The image to the left is a photograph of my proof.  The shades of blue I had used for the Troy Cutting worked very well together and have since become a method I use to test how well an image translates into the medium.  Dylan Rosser models typically have a sheen on them and high contrast which makes them particularly suited to my interpretation.

Like the Nude Female and Nude Male sample cuttings, each of the mats is laid one on top of another, cut out to show the colors of the mats underneath.  When viewed at a distance it reads like a photograph.  Lest anyone think that the above is a trick of the lens or me playing with an Adobe photoshop function, the picture to the right is of the same work taken close up and off axis.  It allows you to see the 1/16" thickness of the individual layers that make up th entire image.  Because I was satisfied with the colors and the work in general I was prepared to go ahead with the final version of the cutting that would measure 30"x40".
Although I liked the colors of the test-cutting and originally decided to execute the final in similar colors, that didn't workout the way I wanted.  A photograph of the attempt is shown to the left.  The tonal difference between the fourth and fifth layers was too great.  It was never glued together and the pieces of it were destroyed when I completed Charlie in 7.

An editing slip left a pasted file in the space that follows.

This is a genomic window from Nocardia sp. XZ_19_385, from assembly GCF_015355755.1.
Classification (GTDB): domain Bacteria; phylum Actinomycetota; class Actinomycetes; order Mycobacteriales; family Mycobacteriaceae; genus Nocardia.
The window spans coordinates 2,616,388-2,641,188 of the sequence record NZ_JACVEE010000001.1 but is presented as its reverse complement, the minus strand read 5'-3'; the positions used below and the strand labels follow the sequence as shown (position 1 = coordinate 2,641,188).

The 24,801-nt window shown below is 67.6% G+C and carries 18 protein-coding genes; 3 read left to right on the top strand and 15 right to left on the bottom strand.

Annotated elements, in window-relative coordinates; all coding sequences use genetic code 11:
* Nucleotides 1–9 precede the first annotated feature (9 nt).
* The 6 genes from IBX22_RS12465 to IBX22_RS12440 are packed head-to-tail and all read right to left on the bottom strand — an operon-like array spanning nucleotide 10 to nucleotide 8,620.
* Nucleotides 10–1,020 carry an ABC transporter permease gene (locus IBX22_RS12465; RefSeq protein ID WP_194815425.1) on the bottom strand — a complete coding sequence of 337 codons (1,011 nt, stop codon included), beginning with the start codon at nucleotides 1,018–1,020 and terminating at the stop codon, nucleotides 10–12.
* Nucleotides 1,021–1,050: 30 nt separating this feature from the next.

Monday, October 25, 2010

The Retirement Card

When one of my coworkers, whom I much admired, chose to retire, I wanted to do something for him.  This measures 16"x20" but I deliberately kept the cutting portion of it small so that all of those that worked with him would have enough room to offer up their farewell wishes.

The Open Candlebox

 The candleboxes with the stained glass were continually cracking so I wanted to be sure that it was the glass that was doing it.  In order to test that out I cast a candlebox that had no glass.

One Christmas I made a series of them as gifts for friends and family.

The two major differences are that it's made out of ordinary concrete - portland cement and play sand in a 1:1 ratio with a lot of water (I had to be sure that the mix would fill the mold) and the web on top.  Concrete can withstand a great deal of heat, and most candle lanterns are completely open at the top in order to dissipate the heat.  I thought it would be interesting if this one had a web on the top similar to the ones on its sides.